Food security, crop yields, and climate change
What are the risks that climate change poses to regional and global food production? And what are the specific adaptations that should be pursued to reduce the risk of impacts from imminent climate changes? For example, will shifting to different planting dates or existing varieties work well, and if so where? What specific new traits need to be developed for crops? The goal of this research is to provide a sound scientific basis for investment in adaptation to climate change.
Related Recent Publications
Stone, D., Auffhammer, M., Carey, M., Hansen, G., Huggel, C., Cramer, W., Lobell, D., Molau, U., Solow, A., Tibig, L. and Yohe, G., 2013. The challenge to detect and attribute effects of climate change on human and natural systems. Climatic Change: 1-15.
Saba, A., Biasutti, M., Gerrard, M.
B., & Lobell, D. B. 2013. Getting Ahead of the Curve: Supporting Adaptation to Long-term Climate Change and Short-term Climate Variability Alike. Carbon and Climate Law Review, 7(1), 3–23.
Gourdji, S.M., Sibley, A.M. and Lobell, D.B., 2013. Global crop exposure to critical high temperatures in the reproductive period: historical trends and future projections. Environmental Research Letters, 8(2): 024041.
McGrath, J.M. and Lobell, D.B., 2013. Regional disparities in the CO2 fertilization effect and implications for crop yields. Environmental Research Letters, 8(1): 014054.
Schlenker, W., Roberts, M.J. and Lobell, D.B., 2013. US maize adaptability. Nature Climate Change, 3(8): 690-691.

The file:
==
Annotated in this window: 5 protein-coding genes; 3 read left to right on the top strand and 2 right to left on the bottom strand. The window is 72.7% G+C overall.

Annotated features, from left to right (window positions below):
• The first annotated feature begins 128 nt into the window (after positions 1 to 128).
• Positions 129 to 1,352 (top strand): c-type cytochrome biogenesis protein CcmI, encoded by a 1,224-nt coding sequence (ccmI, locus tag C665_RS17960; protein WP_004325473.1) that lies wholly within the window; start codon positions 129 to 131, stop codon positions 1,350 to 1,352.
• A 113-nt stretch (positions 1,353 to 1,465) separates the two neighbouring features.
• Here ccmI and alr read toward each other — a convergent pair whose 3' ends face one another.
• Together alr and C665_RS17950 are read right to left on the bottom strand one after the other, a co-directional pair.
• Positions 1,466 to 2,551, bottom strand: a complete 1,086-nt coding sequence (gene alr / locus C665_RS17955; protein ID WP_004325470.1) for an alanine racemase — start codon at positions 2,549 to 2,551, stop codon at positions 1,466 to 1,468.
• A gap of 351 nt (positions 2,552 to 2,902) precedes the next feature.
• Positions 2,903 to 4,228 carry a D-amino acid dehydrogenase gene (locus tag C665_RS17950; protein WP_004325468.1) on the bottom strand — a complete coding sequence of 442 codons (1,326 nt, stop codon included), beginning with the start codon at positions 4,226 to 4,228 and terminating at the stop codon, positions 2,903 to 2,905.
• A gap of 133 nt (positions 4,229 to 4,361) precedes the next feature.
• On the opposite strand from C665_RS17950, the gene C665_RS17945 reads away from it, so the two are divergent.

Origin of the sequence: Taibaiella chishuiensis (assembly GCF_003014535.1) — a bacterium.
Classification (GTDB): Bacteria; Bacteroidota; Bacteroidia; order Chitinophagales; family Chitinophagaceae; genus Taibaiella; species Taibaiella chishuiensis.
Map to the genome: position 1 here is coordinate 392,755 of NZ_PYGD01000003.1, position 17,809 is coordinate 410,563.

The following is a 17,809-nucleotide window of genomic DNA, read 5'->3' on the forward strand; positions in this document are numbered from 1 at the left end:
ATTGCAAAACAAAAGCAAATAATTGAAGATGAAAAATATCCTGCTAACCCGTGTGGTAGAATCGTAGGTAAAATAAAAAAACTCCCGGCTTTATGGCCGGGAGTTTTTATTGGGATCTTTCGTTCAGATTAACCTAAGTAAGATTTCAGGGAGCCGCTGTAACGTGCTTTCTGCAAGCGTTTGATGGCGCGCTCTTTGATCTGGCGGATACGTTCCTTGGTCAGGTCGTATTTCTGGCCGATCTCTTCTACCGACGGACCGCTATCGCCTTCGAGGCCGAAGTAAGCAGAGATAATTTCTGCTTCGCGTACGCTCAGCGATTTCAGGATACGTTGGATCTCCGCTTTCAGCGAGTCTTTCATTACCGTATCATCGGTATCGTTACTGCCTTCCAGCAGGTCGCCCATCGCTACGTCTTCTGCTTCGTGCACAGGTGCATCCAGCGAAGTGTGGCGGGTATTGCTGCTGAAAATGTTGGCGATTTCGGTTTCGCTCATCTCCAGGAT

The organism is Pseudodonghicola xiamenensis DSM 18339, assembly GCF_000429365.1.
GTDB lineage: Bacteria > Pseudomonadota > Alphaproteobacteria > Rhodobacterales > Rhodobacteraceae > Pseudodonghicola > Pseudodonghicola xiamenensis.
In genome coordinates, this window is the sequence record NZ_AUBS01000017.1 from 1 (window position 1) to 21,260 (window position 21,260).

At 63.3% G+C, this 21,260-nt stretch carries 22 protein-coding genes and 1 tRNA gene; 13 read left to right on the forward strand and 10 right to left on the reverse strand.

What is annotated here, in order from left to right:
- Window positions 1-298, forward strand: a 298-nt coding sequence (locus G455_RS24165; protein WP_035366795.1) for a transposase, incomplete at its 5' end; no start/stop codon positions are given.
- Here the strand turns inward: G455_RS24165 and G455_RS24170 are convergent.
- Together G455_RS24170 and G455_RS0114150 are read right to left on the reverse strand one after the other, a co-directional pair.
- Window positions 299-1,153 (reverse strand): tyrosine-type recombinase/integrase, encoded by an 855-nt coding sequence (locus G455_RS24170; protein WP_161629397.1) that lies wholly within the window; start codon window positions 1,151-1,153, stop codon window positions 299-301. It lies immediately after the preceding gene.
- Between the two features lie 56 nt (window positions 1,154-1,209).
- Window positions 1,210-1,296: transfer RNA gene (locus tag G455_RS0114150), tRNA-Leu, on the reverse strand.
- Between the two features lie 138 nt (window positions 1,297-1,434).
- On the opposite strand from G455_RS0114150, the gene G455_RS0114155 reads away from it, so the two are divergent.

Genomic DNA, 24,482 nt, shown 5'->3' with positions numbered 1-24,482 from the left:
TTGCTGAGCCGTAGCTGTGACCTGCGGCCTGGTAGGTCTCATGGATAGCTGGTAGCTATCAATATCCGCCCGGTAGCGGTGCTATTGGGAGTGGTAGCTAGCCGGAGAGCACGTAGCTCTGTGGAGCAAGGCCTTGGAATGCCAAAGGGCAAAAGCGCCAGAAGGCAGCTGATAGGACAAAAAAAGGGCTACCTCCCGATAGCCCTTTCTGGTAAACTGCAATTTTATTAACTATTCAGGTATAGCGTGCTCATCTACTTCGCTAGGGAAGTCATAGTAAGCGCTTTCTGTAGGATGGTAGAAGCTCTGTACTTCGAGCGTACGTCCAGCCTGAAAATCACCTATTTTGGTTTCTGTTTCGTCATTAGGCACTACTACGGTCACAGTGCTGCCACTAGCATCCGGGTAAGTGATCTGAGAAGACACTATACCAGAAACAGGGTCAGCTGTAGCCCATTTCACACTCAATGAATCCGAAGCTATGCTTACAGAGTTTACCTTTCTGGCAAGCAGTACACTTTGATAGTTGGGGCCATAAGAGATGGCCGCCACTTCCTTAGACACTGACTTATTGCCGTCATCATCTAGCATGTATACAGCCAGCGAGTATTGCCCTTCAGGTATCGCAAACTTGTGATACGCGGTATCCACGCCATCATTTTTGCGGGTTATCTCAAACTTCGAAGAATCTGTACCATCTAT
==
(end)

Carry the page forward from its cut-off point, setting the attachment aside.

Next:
Lobell, D.B.. G.L. Hammer, G. McLean, C. Messina, M.J. Roberts, and W. Schlenker. 2013. The critical role of extreme heat for maize production in the United States, Nature Climate Change, DOI: 10.1038/NCLIMATE1832.
Gourdji, S.M., K. Matthews, M.
Reynolds, J. Cross, and D.B. Lobell. 2013. An assessment of wheat breeding gains in hot environments, Philosophical Transactions of the Royal Society, 280: 1752.
Lobell, D.B. 2013. Errors in climate datasets and their effects on statistical crop models. Agricultural and Forest Meteorology, 170, 58-66
Lobell, D.B., and Gourdji, S.M., 2012. The influence of climate change on global crop productivity, Plant Physiology, 160: 1686-1697.
McGrath, J.M., & Lobell, D.B. 2012. Reduction of transpiration and altered nutrient allocation contribute to nutrient decline of crops grown in elevated CO2 concentrations. Plant, Cell & Environment, in press.
Urban, D., Roberts, M., Schlenker, W. and Lobell, D., 2012. Projected temperature changes indicate significant increase in interannual variability of U.S. maize yields. Climatic Change, 112(2): 525-533.
Lobell, D.B., Sibley, A. and Ivan Ortiz-Monasterio, J., 2012. Extreme heat effects on wheat senescence in India. Nature Clim. Change, advance online publication. DOI: 10.1038/NCLIMATE1356
Pongratz, J., Lobell, D.B., Cao, L. and Caldeira, K., 2012. Crop yields in a geoengineered climate. Nature Clim. Change, 2(2): 101-105.
Maltais-Landry, G. and Lobell, D.B., 2012. Evaluating the Contribution of Weather to Maize and Wheat Yield Trends in 12 US Counties. Agronomy journal, 104(2): 301.
Lobell, D. and Field, C., 2012. California perennial crops in a changing climate. Climatic Change, 109: 317-333.
Lobell, D., Torney, A. and Field,
C., 2012. Climate extremes in California agriculture. Climatic Change, 109: 355-363.
Lobell, D.B., W.S. Schlenker, and J. Costa-Roberts. 2011. Climate trends and global crop production since 1980. Science, doi:10.1126/science.1204531.
Lobell, D.B., Banziger, M., Magorokosho, C. and Vivek, B., 2011. Nonlinear heat effects on African maize as evidenced by historical yield trials. Nature Clim. Change, 1(1): 42-45.
McGrath, J.M., and D.B. Lobell. 2011. An independent method for deriving the carbon fertilization effect using historical yield data from wet and dry years. Global Change Biology, doi: 10.1111/j.1365-2486.2011.02406.x.
Schlenker W and Lobell DB. 2010. Robust negative impacts of climate change on African agriculture. Environmental Research Letters: 014010 (8pp)